I’m certainly not saying that the better I know people, the less I like them, or even the less interesting I find them; I do consider however that the friendship of those people that I rarely converse with and meet up with even less often can be just as valuable. It’s like music and books. Some books you are happy to read and re-read, and there’s some music that you never tire of listening to. There are other books that you loved first time around, but you have no desire to read again, at least not in the immediate future. Some music is like this too; I love it, and then I love re-discovering it, but only at a much later date.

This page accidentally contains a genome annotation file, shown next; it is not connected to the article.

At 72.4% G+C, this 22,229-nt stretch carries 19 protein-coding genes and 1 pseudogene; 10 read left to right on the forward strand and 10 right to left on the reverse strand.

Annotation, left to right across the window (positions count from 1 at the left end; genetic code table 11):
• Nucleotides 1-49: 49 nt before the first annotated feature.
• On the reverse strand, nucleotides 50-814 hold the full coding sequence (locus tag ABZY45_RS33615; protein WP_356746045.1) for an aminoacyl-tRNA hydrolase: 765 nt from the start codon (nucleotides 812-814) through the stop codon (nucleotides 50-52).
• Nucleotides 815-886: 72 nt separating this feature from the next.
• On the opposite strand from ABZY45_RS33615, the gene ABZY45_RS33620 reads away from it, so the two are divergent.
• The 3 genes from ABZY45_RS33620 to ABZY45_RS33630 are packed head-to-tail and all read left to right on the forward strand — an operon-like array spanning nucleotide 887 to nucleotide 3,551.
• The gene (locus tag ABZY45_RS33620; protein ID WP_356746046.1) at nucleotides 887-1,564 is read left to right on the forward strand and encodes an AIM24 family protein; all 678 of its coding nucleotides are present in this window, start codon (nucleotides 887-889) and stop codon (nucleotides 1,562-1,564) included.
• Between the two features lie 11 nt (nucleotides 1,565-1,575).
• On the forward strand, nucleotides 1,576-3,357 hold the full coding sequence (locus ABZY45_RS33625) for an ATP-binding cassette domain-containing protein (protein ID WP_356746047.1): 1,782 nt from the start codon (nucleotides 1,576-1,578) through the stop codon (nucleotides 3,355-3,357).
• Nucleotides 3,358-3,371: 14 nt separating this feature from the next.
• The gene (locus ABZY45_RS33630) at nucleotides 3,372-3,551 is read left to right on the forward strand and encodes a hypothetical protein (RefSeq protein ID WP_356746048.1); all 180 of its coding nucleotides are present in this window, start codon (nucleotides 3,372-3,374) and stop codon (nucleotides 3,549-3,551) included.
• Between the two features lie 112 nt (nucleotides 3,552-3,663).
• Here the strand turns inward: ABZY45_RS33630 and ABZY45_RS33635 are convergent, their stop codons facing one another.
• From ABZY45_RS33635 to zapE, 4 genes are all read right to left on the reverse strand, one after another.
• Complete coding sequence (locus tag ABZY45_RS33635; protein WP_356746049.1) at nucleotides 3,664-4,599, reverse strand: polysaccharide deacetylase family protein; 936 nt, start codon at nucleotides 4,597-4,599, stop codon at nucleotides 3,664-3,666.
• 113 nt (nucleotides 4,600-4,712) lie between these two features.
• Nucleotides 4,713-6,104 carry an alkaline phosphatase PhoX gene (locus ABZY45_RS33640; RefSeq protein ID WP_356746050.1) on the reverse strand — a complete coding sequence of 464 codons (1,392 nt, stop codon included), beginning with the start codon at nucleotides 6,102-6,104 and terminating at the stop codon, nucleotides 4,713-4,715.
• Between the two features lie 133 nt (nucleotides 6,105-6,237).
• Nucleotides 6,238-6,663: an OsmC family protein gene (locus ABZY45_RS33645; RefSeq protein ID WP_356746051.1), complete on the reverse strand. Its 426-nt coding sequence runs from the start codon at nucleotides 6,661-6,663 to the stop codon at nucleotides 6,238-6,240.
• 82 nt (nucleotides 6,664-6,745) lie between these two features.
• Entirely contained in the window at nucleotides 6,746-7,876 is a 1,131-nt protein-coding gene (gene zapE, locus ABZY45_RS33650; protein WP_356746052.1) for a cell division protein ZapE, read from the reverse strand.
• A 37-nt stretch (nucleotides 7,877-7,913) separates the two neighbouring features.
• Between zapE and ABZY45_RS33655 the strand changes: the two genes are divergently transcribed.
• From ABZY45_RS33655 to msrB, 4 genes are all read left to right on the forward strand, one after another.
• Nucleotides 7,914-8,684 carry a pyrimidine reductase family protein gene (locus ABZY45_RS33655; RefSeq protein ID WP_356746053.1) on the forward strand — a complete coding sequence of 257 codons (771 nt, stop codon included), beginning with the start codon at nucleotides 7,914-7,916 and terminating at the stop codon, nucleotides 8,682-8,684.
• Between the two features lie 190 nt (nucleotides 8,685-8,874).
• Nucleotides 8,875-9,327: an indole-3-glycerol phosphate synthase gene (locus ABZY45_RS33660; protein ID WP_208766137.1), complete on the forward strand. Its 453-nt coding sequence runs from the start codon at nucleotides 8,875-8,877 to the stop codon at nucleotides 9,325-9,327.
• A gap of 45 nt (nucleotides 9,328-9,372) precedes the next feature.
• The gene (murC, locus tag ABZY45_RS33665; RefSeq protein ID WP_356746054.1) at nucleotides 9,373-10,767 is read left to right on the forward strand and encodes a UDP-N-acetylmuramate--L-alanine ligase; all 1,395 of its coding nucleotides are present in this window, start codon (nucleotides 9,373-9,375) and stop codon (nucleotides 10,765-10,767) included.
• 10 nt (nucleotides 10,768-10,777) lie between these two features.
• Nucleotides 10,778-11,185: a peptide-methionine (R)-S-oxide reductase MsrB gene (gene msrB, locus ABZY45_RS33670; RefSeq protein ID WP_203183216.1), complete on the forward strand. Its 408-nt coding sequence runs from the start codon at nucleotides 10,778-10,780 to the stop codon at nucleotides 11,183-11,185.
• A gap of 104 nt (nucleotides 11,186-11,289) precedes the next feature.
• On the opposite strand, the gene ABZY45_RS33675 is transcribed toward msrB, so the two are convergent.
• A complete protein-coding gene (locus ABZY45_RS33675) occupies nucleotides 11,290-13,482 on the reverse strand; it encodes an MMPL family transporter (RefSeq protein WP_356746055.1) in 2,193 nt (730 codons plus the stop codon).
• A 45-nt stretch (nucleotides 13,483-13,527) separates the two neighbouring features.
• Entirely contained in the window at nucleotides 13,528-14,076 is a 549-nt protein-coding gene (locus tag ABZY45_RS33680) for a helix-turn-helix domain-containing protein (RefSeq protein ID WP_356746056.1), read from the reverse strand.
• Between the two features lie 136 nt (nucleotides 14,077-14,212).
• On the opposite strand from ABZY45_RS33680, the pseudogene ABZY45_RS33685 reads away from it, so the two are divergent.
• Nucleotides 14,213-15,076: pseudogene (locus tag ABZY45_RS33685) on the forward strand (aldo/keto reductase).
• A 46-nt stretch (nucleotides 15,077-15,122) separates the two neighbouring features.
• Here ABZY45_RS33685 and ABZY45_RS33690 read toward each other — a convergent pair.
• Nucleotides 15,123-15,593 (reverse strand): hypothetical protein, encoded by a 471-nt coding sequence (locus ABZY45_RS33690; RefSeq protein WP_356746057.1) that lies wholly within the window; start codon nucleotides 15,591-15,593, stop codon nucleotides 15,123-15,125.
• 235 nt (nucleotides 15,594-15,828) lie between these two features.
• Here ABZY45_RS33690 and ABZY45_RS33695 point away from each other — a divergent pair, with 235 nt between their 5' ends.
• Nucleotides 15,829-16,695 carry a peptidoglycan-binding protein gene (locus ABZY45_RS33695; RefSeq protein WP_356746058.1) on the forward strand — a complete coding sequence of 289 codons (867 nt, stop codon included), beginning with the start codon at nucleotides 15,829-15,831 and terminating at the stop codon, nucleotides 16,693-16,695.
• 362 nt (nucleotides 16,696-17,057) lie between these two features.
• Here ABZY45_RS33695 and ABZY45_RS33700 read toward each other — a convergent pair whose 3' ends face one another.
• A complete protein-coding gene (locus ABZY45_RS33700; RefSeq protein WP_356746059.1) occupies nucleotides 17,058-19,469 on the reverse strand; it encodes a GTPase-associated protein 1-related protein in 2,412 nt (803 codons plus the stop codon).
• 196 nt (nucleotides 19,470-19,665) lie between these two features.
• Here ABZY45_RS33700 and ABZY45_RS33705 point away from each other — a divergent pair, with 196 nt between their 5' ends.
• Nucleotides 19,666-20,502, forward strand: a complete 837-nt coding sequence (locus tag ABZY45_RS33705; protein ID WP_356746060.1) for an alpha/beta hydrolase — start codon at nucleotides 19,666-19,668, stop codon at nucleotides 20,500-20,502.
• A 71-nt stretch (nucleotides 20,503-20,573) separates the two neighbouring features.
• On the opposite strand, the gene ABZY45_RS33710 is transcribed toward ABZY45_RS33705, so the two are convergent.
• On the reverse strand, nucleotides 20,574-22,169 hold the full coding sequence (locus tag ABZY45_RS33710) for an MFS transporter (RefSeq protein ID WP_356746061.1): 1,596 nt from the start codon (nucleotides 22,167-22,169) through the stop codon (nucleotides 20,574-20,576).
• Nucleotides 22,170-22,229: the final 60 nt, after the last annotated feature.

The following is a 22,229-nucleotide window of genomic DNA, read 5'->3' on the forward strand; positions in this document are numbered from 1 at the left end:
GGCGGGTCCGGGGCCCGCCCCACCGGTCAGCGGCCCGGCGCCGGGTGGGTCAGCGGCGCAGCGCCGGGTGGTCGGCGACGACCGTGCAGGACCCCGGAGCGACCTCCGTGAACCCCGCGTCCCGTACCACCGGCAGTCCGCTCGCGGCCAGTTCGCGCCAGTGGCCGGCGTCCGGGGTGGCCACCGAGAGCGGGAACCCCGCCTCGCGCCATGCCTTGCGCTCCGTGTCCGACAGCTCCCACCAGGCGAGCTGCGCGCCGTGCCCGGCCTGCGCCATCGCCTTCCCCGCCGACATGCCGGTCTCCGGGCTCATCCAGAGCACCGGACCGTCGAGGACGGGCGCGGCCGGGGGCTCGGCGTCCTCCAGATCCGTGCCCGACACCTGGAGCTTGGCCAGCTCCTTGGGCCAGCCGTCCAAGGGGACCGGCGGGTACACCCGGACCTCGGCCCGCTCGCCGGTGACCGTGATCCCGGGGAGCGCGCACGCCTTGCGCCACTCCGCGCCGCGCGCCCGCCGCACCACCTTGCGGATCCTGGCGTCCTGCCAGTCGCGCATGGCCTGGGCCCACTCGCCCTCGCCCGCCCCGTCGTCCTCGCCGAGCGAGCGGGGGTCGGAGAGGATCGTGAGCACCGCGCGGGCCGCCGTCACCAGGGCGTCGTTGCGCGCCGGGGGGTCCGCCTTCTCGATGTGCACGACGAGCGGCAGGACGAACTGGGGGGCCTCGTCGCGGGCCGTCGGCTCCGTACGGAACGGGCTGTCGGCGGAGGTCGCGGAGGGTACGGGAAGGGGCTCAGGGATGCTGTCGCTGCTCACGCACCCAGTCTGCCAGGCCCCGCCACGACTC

As I’m on holiday at the moment, I’ve had the opportunity to do quite a lot of reading. I’ve been reading a couple of authors that I thought I liked a lot: Malcolm Gladwell and Jay McInerney. The more I’ve read of them, the less I like them. Maybe that’s a little strong, but the less interest I have in them; their freshness is notable by its absence. In McInerney’s case, I’ve read him pretty much chronologically, starting with the fantastic ‘Bright lights, Big City’. His later novels (less so the short stories) resemble less good versions of his earlier work. The themes are similar, the humour more forced, the material less fresh. People say that you write about what you know, but he seems to have written about all that he knows in the first couple of books, and has spent much time re-hashing old material after that. Gladwell is more odd, because I read Outliers (2008), then What the dog saw (2009) then his breakthrough novel The Tipping Point (2000). Gladwell certainly has a brilliant easy-reading style, and it has been said of him that he ‘makes you feel as though you are the genuis’. It’s a very leading style though, and many of the conclusions that he comes to, which appear watertight at first, do not stand up to any kind of rigorous scrutiny. His standard technique is to take a one-off event, re-tell it as an incredibly entertaining story, and then to draw far reaching conclusions from this single event that usually challenge general thinking on the subject. Thought and discussion-provoking certainly, but hard evidence? almost certainly not. The more I read, the more I feel that I’m being worked on, albeit very gently, into believing the genius of Gladwell, and I find that irritating, and just a little bit subversive.